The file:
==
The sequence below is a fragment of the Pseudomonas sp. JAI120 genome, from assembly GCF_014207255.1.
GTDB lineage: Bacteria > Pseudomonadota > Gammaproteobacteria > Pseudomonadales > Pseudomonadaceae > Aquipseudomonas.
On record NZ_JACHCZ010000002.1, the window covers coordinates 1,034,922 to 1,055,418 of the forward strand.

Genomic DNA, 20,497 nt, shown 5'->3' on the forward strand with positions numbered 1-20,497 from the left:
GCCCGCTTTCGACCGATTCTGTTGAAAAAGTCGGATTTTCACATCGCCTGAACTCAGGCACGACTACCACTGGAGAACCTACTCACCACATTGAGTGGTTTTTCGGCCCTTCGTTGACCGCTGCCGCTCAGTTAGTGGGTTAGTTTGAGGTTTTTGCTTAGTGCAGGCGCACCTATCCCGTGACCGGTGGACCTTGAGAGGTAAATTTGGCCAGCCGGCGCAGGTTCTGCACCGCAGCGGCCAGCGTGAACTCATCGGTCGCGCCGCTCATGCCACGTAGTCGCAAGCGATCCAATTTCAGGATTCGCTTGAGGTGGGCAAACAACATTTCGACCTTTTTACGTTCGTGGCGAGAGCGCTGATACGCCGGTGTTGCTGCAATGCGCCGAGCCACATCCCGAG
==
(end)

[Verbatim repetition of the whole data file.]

The sequence below is a fragment of the Pseudomonas sp. JAI120 genome, from assembly GCF_014207255.1.
GTDB lineage: Bacteria > Pseudomonadota > Gammaproteobacteria > Pseudomonadales > Pseudomonadaceae > Aquipseudomonas.
On record NZ_JACHCZ010000002.1, the window covers coordinates 1,034,922 to 1,055,418 of the forward strand.

Genomic DNA, 20,497 nt, shown 5'->3' on the forward strand with positions numbered 1-20,497 from the left:
GCCCGCTTTCGACCGATTCTGTTGAAAAAGTCGGATTTTCACATCGCCTGAACTCAGGCACGACTACCACTGGAGAACCTACTCACCACATTGAGTGGTTTTTCGGCCCTTCGTTGACCGCTGCCGCTCAGTTAGTGGGTTAGTTTGAGGTTTTTGCTTAGTGCAGGCGCACCTATCCCGTGACCGGTGGACCTTGAGAGGTAAATTTGGCCAGCCGGCGCAGGTTCTGCACCGCAGCGGCCAGCGTGAACTCATCGGTCGCGCCGCTCATGCCACGTAGTCGCAAGCGATCCAATTTCAGGATTCGCTTGAGGTGGGCAAACAACATTTCGACCTTTTTACGTTCGTGGCGAGAGCGCTGATACGCCGGTGTTGCTGCAATGCGCCGAGCCACATCCCGAG